The GloFish potential risk.  Rather than ensure absolute containment of every experiment, which would be onerous for researchers, containment safeguards are allowed to be more relaxed when the risk is small.  It is recognized that

Normal Zebra fish

Los Angeles Times, front page, 22 November 2003

Thomas.miller@ucr.edu


Regulatory wars potential risk.  Rather than ensure absolute containment of every experiment, which would be onerous for researchers, containment safeguards are allowed to be more relaxed when the risk is small.  It is recognized that

Can we sell DsRed zebra fish as pets?

-- 2003

Let’s see, okay go ahead, we can’t stop you, there is no law against that.

— USDA, FDA, EPA, CDC, NIH

Hey, that’s the same transgene as in RAxd. Why don’t you make them burn the fish tanks?

We don’t make the laws.

Thomas.miller@ucr.edu


November 2003 potential risk.  Rather than ensure absolute containment of every experiment, which would be onerous for researchers, containment safeguards are allowed to be more relaxed when the risk is small.  It is recognized that

Thomas.miller@ucr.edu


http://ucbiotech.org/ potential risk.  Rather than ensure absolute containment of every experiment, which would be onerous for researchers, containment safeguards are allowed to be more relaxed when the risk is small.  It is recognized that

Regulatory agencies don’t need to worry about the “values” question; others are already doing that.

Thomas.miller@ucr.edu


Study what researchers think is important. potential risk.  Rather than ensure absolute containment of every experiment, which would be onerous for researchers, containment safeguards are allowed to be more relaxed when the risk is small.  It is recognized that

  • Environmental Impact of Transgenic Alcaligenes Used to Control Pierce’s Disease.

  • Miller, UCR; Durvasula, Yale; Lampe, Duquesne

  • September 2004.

  • Identification of hazards.

  • Fitness alteration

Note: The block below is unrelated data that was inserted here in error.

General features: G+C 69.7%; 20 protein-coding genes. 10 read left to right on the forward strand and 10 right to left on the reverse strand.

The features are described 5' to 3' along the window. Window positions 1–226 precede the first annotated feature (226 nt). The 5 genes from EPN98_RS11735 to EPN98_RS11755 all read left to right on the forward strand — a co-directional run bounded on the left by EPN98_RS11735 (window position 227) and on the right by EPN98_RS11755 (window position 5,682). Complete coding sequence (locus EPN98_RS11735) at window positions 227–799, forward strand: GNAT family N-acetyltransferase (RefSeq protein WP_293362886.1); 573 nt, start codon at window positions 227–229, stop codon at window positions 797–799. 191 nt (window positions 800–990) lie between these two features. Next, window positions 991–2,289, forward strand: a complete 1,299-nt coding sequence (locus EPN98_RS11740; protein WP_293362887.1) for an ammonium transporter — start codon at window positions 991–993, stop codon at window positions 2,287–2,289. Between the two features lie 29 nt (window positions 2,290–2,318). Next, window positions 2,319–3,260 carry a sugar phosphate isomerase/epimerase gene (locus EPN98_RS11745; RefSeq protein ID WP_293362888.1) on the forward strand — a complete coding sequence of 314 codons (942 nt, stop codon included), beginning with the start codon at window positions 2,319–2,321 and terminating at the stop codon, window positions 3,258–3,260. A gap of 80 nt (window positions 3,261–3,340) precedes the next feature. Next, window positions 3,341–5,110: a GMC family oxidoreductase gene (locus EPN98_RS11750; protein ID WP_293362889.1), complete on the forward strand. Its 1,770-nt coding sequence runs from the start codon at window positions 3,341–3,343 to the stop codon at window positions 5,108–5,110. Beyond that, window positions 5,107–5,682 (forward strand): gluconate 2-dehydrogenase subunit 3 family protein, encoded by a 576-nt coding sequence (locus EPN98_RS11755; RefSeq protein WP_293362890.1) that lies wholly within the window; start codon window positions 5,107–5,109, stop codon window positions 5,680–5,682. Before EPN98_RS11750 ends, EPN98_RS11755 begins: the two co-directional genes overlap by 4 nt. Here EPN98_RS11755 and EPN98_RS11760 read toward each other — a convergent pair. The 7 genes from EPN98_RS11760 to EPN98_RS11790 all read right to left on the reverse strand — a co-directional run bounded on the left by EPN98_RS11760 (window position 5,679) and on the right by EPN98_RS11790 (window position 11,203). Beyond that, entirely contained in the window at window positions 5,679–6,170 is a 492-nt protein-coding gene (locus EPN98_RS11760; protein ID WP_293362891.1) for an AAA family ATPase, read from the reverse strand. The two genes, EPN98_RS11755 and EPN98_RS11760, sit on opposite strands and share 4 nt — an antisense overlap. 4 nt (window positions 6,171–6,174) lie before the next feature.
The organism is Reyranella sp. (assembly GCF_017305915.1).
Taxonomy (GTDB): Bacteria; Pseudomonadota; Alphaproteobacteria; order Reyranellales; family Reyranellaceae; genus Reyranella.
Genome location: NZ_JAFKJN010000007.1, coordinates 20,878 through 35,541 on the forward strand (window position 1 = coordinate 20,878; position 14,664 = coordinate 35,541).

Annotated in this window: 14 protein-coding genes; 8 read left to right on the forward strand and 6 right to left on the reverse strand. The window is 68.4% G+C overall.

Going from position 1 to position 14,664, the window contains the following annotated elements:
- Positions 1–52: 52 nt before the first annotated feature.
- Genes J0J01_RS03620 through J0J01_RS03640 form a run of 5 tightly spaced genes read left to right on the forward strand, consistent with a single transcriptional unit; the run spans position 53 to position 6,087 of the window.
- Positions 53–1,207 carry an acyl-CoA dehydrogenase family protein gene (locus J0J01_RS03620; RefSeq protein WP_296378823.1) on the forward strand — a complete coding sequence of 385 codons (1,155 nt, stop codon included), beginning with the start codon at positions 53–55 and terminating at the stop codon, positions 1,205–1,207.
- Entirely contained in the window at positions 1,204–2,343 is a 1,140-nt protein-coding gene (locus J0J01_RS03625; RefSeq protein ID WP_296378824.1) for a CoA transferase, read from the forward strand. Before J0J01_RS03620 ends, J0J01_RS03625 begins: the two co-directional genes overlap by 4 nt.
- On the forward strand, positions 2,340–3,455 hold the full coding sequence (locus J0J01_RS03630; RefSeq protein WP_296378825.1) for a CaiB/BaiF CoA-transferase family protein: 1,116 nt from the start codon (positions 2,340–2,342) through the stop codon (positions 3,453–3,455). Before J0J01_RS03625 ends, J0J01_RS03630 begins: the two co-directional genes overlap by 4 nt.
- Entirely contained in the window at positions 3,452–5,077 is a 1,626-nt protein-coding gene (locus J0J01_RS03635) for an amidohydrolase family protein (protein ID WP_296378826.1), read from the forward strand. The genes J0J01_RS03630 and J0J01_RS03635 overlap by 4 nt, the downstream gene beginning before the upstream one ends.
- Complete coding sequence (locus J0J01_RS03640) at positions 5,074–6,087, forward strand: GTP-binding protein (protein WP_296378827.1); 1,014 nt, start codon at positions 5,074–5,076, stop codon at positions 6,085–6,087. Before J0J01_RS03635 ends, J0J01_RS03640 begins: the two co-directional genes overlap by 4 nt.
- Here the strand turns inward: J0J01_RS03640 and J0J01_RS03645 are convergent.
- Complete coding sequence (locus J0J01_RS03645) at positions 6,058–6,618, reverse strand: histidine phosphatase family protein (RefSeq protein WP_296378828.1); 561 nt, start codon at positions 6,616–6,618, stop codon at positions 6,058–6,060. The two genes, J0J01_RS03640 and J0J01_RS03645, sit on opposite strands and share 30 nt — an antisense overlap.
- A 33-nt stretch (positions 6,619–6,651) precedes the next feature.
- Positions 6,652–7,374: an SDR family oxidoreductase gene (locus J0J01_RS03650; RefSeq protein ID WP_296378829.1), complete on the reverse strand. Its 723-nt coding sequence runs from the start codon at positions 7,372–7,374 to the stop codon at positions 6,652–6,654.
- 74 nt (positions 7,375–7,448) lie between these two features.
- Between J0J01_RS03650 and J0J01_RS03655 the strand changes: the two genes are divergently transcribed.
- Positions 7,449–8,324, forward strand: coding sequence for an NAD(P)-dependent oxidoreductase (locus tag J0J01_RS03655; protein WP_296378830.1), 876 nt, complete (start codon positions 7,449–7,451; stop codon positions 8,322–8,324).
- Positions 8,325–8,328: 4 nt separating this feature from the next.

• Transfer to non-target organisms:

  • Transgene instability

  • Assessment of community ecology impacts.

  • 1.Creating transgenic Axd strains.

  • 1a. Attenuated strains.

  • 1b.Cysteine auxotrophic strains

  • 2. Measuring the rate of horizontal gene transfer

  • 3. Monitoring for HGT in natural environments by RT PCR.

  • Reducing the likelihood of HGT; genetic toxin-antidote.

  • Testing of ecological impact of transgenic Axd.

  • 5.1. Bacterial census of grapevine.

  • 5.2. Changes in bacterial census (grapevine).

  • 5.3. Bacterial census of grape rhizosphere.

  • 5.4. Changes in bacterial census (rhizosphere).

  • 6. Modeling transgenic Axd in the environment.

Amount requested: $200,000/yr

Amount funded: $100,000/yr

Term: 2 years.

Thomas.miller@ucr.edu


4 events in 2004 potential risk.  Rather than ensure absolute containment of every experiment, which would be onerous for researchers, containment safeguards are allowed to be more relaxed when the risk is small.  It is recognized that

Pew Foundation 22 Jan 2004

Business Week 3 May 2004

NAS Dec 2004

NAS Dec 2004

“… science knows too little about how the novel organisms will behave in the real world.”

“ … likelihood of success [of symbiotic control] is limited …”

Regulation of transgenic insects is unprepared.

Regulatory and public discourse centers around the “unnaturalness” of genetic transformation.

Thomas.miller@ucr.edu


Pages 109-110: potential risk.  Rather than ensure absolute containment of every experiment, which would be onerous for researchers, containment safeguards are allowed to be more relaxed when the risk is small.  It is recognized that

“Using paratransgenesis to manage PD clearly would be along-term strategy, and one in which the likelihood of success is limited. Although some progress toward transformation of GWSS endosymbionts has been made (Lampe and Miller, 2002), the committee views this as Category 4 research, in addition to its scientific uncertainty, there are ecological and regulatory barriers to success that are at least as significant as any technical barriers.”